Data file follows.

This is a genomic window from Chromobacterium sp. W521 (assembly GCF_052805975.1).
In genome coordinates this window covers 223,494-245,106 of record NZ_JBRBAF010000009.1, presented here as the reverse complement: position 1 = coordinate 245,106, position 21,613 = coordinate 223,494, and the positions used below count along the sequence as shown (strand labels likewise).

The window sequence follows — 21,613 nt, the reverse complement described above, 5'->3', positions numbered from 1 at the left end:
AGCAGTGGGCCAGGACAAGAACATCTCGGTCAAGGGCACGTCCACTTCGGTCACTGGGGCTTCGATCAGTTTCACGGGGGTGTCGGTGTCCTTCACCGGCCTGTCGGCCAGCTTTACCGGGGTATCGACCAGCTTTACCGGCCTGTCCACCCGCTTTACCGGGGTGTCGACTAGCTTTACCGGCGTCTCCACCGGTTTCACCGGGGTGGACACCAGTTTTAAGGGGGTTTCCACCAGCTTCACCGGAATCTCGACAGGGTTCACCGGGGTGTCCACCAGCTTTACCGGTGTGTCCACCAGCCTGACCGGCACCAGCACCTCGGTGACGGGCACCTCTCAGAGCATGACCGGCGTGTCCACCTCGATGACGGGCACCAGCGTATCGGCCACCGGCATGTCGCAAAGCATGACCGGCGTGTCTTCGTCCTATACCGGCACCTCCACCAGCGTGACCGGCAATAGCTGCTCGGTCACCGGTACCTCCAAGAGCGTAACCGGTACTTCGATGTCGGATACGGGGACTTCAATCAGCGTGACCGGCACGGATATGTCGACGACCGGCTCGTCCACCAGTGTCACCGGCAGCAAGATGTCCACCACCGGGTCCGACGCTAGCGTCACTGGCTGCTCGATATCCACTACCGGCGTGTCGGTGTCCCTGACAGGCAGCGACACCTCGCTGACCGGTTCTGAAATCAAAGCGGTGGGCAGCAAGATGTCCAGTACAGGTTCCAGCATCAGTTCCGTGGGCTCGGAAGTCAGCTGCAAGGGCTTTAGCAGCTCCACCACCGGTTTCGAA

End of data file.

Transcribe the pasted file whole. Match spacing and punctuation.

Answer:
This is a genomic window from Chromobacterium sp. W521 (assembly GCF_052805975.1).
In genome coordinates this window covers 223,494-245,106 of record NZ_JBRBAF010000009.1, presented here as the reverse complement: position 1 = coordinate 245,106, position 21,613 = coordinate 223,494, and the positions used below count along the sequence as shown (strand labels likewise).

The window sequence follows — 21,613 nt, the reverse complement described above, 5'->3', positions numbered from 1 at the left end:
AGCAGTGGGCCAGGACAAGAACATCTCGGTCAAGGGCACGTCCACTTCGGTCACTGGGGCTTCGATCAGTTTCACGGGGGTGTCGGTGTCCTTCACCGGCCTGTCGGCCAGCTTTACCGGGGTATCGACCAGCTTTACCGGCCTGTCCACCCGCTTTACCGGGGTGTCGACTAGCTTTACCGGCGTCTCCACCGGTTTCACCGGGGTGGACACCAGTTTTAAGGGGGTTTCCACCAGCTTCACCGGAATCTCGACAGGGTTCACCGGGGTGTCCACCAGCTTTACCGGTGTGTCCACCAGCCTGACCGGCACCAGCACCTCGGTGACGGGCACCTCTCAGAGCATGACCGGCGTGTCCACCTCGATGACGGGCACCAGCGTATCGGCCACCGGCATGTCGCAAAGCATGACCGGCGTGTCTTCGTCCTATACCGGCACCTCCACCAGCGTGACCGGCAATAGCTGCTCGGTCACCGGTACCTCCAAGAGCGTAACCGGTACTTCGATGTCGGATACGGGGACTTCAATCAGCGTGACCGGCACGGATATGTCGACGACCGGCTCGTCCACCAGTGTCACCGGCAGCAAGATGTCCACCACCGGGTCCGACGCTAGCGTCACTGGCTGCTCGATATCCACTACCGGCGTGTCGGTGTCCCTGACAGGCAGCGACACCTCGCTGACCGGTTCTGAAATCAAAGCGGTGGGCAGCAAGATGTCCAGTACAGGTTCCAGCATCAGTTCCGTGGGCTCGGAAGTCAGCTGCAAGGGCTTTAGCAGCTCCACCACCGGTTTCGAA